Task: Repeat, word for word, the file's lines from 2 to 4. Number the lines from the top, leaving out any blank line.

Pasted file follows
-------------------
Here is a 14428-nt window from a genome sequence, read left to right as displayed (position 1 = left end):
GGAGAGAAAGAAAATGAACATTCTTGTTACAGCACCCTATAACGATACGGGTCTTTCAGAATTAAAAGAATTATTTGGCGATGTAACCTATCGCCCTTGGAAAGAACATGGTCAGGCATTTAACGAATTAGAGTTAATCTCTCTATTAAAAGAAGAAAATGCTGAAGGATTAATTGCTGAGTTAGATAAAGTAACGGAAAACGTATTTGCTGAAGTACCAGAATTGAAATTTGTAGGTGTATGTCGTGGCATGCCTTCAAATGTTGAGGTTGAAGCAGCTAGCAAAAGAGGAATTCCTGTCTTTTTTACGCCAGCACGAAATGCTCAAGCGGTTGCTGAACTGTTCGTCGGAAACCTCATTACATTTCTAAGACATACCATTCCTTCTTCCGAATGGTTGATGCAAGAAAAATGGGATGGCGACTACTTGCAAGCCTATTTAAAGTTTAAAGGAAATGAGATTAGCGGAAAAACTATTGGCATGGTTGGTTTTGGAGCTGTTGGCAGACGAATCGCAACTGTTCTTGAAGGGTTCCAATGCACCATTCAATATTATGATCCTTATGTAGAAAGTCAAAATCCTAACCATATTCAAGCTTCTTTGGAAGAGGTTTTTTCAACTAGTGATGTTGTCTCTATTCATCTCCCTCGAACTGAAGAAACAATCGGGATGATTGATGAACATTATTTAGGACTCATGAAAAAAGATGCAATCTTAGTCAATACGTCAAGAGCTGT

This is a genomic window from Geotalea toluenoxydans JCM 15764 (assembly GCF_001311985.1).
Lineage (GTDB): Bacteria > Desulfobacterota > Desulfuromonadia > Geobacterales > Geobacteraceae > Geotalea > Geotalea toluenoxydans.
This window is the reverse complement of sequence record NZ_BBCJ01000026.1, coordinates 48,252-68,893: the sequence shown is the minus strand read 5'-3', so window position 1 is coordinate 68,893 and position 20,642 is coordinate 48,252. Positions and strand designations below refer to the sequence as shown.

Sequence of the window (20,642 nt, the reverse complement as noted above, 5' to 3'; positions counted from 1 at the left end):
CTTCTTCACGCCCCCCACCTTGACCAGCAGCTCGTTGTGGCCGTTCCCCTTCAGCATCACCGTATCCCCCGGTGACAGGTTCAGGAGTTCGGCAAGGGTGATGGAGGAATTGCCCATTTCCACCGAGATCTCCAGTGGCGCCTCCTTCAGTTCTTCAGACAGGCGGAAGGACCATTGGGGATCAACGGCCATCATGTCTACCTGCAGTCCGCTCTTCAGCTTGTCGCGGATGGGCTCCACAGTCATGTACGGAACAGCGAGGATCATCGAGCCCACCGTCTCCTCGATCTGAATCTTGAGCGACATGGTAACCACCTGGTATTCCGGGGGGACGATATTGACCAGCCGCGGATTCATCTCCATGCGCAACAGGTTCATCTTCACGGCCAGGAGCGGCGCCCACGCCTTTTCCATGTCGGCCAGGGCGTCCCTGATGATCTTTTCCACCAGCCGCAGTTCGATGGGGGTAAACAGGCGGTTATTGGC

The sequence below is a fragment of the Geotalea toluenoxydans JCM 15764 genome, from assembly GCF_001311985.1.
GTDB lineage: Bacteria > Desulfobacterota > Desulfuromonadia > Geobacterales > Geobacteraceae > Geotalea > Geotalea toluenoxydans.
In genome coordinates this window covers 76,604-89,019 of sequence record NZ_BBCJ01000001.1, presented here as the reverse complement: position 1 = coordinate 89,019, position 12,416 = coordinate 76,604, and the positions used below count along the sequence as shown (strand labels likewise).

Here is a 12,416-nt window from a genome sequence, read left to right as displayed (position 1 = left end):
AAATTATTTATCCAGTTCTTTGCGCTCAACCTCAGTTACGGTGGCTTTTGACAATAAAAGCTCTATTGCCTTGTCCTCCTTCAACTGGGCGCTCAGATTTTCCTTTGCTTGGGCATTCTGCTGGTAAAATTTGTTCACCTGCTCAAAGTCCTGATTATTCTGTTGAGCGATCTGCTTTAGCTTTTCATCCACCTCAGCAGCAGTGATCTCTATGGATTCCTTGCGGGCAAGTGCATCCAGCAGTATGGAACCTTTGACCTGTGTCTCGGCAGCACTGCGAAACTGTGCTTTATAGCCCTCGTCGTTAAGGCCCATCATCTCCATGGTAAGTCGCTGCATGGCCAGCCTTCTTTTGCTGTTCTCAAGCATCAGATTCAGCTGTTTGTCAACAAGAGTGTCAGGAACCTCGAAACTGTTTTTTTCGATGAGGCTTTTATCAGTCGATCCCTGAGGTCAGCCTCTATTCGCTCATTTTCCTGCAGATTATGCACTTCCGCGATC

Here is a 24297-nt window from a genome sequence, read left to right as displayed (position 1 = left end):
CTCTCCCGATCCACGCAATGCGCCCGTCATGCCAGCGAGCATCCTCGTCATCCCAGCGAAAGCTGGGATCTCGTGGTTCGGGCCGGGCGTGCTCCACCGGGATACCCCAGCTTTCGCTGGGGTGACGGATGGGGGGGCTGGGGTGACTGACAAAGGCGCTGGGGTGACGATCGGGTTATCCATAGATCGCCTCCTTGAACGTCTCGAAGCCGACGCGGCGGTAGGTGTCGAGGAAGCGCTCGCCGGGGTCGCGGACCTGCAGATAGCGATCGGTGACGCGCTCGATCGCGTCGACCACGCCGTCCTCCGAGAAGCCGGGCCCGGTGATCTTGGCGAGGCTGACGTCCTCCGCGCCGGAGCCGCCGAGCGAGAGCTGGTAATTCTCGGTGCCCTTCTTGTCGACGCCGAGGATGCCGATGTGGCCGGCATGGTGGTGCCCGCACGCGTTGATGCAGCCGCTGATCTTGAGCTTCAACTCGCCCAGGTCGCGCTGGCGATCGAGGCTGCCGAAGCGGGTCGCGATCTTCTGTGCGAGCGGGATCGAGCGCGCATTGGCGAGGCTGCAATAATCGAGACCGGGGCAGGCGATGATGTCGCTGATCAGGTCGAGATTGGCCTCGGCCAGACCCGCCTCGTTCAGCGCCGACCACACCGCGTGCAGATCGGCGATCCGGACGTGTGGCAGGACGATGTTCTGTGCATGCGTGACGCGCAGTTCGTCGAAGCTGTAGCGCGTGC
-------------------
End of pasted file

GGAGAGAAAGAAAATGAACATTCTTGTTACAGCACCCTATAACGATACGGGTCTTTCAGAATTAAAAGAATTATTTGGCGATGTAACCTATCGCCCTTGGAAAGAACATGGTCAGGCATTTAACGAATTAGAGTTAATCTCTCTATTAAAAGAAGAAAATGCTGAAGGATTAATTGCTGAGTTAGATAAAGTAACGGAAAACGTATTTGCTGAAGTACCAGAATTGAAATTTGTAGGTGTATGTCGTGGCATGCCTTCAAATGTTGAGGTTGAAGCAGCTAGCAAAAGAGGAATTCCTGTCTTTTTTACGCCAGCACGAAATGCTCAAGCGGTTGCTGAACTGTTCGTCGGAAACCTCATTACATTTCTAAGACATACCATTCCTTCTTCCGAATGGTTGATGCAAGAAAAATGGGATGGCGACTACTTGCAAGCCTATTTAAAGTTTAAAGGAAATGAGATTAGCGGAAAAACTATTGGCATGGTTGGTTTTGGAGCTGTTGGCAGACGAATCGCAACTGTTCTTGAAGGGTTCCAATGCACCATTCAATATTATGATCCTTATGTAGAAAGTCAAAATCCTAACCATATTCAAGCTTCTTTGGAAGAGGTTTTTTCAACTAGTGATGTTGTCTCTATTCATCTCCCTCGAACTGAAGAAACAATCGGGATGATTGATGAACATTATTTAGGACTCATGAAAAAAGATGCAATCTTAGTCAATACGTCAAGAGCTGT

This is a genomic window from Geotalea toluenoxydans JCM 15764 (assembly GCF_001311985.1).
Lineage (GTDB): Bacteria > Desulfobacterota > Desulfuromonadia > Geobacterales > Geobacteraceae > Geotalea > Geotalea toluenoxydans.